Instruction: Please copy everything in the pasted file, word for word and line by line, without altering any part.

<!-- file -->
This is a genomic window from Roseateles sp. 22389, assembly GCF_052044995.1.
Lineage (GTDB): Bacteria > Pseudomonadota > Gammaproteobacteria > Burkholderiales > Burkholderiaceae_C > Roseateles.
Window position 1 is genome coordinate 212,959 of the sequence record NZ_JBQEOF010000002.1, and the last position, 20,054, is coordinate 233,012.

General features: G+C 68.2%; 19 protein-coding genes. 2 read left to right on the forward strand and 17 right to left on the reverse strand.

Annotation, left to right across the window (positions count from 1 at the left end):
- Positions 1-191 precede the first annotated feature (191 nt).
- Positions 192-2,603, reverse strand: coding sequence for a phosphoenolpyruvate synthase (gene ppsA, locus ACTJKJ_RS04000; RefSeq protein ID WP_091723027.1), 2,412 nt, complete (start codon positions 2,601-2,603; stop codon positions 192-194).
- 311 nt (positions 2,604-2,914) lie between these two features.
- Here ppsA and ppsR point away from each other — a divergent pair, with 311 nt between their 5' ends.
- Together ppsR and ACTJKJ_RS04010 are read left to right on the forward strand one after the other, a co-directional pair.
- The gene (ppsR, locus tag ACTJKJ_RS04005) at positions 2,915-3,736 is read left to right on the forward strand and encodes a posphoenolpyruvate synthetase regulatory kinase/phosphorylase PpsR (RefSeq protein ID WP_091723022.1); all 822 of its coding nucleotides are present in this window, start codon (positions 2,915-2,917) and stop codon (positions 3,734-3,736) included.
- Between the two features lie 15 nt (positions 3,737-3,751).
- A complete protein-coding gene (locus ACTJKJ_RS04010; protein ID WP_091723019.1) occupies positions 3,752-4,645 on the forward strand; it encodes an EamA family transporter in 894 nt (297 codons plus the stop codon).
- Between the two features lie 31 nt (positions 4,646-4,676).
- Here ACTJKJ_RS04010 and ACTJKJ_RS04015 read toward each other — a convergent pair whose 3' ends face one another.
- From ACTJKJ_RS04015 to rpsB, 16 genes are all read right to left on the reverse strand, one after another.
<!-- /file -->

This is a genomic window from Roseateles sp. 22389, assembly GCF_052044995.1.
Lineage (GTDB): Bacteria > Pseudomonadota > Gammaproteobacteria > Burkholderiales > Burkholderiaceae_C > Roseateles.
Window position 1 is genome coordinate 212,959 of the sequence record NZ_JBQEOF010000002.1, and the last position, 20,054, is coordinate 233,012.

General features: G+C 68.2%; 19 protein-coding genes. 2 read left to right on the forward strand and 17 right to left on the reverse strand.

Annotation, left to right across the window (positions count from 1 at the left end):
- Positions 1-191 precede the first annotated feature (191 nt).
- Positions 192-2,603, reverse strand: coding sequence for a phosphoenolpyruvate synthase (gene ppsA, locus ACTJKJ_RS04000; RefSeq protein ID WP_091723027.1), 2,412 nt, complete (start codon positions 2,601-2,603; stop codon positions 192-194).
- 311 nt (positions 2,604-2,914) lie between these two features.
- Here ppsA and ppsR point away from each other — a divergent pair, with 311 nt between their 5' ends.
- Together ppsR and ACTJKJ_RS04010 are read left to right on the forward strand one after the other, a co-directional pair.
- The gene (ppsR, locus tag ACTJKJ_RS04005) at positions 2,915-3,736 is read left to right on the forward strand and encodes a posphoenolpyruvate synthetase regulatory kinase/phosphorylase PpsR (RefSeq protein ID WP_091723022.1); all 822 of its coding nucleotides are present in this window, start codon (positions 2,915-2,917) and stop codon (positions 3,734-3,736) included.
- Between the two features lie 15 nt (positions 3,737-3,751).
- A complete protein-coding gene (locus ACTJKJ_RS04010; protein ID WP_091723019.1) occupies positions 3,752-4,645 on the forward strand; it encodes an EamA family transporter in 894 nt (297 codons plus the stop codon).
- Between the two features lie 31 nt (positions 4,646-4,676).
- Here ACTJKJ_RS04010 and ACTJKJ_RS04015 read toward each other — a convergent pair whose 3' ends face one another.
- From ACTJKJ_RS04015 to rpsB, 16 genes are all read right to left on the reverse strand, one after another.